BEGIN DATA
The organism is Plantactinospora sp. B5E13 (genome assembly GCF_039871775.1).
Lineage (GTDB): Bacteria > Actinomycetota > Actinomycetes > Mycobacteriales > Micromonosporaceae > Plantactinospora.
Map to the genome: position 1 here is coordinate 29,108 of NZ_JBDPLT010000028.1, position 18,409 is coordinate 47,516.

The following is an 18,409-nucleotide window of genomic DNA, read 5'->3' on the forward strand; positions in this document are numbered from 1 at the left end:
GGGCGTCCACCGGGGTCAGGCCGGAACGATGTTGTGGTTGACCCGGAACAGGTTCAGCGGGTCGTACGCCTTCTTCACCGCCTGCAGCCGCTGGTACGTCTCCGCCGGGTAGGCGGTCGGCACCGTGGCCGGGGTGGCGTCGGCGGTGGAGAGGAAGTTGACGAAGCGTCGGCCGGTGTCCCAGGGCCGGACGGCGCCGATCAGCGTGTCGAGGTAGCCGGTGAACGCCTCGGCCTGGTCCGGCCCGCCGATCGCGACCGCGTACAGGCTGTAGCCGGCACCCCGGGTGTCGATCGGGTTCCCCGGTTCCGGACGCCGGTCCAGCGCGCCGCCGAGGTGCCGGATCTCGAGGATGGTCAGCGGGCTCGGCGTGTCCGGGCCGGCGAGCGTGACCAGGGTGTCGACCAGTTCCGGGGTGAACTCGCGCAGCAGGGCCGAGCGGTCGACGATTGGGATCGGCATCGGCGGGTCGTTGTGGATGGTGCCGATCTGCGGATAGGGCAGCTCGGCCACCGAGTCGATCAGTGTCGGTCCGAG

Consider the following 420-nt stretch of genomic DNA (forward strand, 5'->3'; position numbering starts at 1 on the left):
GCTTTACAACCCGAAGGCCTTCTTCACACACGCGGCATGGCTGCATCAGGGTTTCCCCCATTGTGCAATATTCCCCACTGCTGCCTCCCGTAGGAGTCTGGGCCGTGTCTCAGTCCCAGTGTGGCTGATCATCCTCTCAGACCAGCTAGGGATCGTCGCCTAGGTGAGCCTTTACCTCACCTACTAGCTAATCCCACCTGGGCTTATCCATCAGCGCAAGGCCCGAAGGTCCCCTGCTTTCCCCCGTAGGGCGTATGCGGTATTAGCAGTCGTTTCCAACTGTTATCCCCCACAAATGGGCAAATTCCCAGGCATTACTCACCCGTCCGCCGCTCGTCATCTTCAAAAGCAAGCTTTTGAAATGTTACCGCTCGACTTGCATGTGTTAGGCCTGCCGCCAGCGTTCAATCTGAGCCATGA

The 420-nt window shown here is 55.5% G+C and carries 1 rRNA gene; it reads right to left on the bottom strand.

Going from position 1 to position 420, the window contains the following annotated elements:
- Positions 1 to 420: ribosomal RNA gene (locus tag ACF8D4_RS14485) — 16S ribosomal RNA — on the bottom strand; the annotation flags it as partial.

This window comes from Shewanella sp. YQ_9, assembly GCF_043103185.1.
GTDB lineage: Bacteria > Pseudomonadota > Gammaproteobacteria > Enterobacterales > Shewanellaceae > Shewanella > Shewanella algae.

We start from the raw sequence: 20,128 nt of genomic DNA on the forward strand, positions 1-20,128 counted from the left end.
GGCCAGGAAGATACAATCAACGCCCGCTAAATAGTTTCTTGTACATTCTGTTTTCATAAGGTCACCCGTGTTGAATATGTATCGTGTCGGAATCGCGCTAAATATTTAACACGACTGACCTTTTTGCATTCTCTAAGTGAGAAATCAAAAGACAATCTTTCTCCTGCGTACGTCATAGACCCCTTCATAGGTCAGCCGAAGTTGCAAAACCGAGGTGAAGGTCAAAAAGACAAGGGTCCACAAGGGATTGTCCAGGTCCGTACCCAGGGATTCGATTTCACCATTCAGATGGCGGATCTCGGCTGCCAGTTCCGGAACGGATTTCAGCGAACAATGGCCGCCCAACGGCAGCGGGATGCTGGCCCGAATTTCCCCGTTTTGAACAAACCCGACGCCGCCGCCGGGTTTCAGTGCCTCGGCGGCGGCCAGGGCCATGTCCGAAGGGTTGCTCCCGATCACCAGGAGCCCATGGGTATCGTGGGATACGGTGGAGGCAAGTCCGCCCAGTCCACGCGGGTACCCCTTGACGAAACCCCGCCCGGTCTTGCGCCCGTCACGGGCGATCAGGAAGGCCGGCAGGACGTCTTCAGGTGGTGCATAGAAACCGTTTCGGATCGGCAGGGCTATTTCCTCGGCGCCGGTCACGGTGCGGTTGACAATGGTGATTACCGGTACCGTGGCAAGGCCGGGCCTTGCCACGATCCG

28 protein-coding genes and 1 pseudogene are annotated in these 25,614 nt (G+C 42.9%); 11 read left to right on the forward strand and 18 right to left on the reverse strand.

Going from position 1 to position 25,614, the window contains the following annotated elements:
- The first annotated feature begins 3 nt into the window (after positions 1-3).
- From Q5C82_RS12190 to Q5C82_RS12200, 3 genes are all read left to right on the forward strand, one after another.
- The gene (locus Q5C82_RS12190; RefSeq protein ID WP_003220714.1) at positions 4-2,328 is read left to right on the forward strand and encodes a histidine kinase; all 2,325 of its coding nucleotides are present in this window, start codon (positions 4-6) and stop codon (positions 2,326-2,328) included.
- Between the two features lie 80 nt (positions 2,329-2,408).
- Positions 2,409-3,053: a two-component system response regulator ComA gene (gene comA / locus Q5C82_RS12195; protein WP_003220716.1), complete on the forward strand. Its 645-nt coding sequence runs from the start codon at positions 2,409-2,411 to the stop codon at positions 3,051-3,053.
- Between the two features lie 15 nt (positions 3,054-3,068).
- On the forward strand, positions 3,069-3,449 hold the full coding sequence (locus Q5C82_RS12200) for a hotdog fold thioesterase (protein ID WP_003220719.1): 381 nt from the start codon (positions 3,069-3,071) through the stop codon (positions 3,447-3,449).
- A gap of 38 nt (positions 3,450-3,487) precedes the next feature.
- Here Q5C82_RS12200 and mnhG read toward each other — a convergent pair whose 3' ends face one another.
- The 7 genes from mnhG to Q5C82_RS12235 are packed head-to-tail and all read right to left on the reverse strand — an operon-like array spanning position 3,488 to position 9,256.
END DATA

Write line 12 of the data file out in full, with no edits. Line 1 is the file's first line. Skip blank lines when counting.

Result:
GTDB lineage: Bacteria > Pseudomonadota > Gammaproteobacteria > Enterobacterales > Shewanellaceae > Shewanella > Shewanella algae.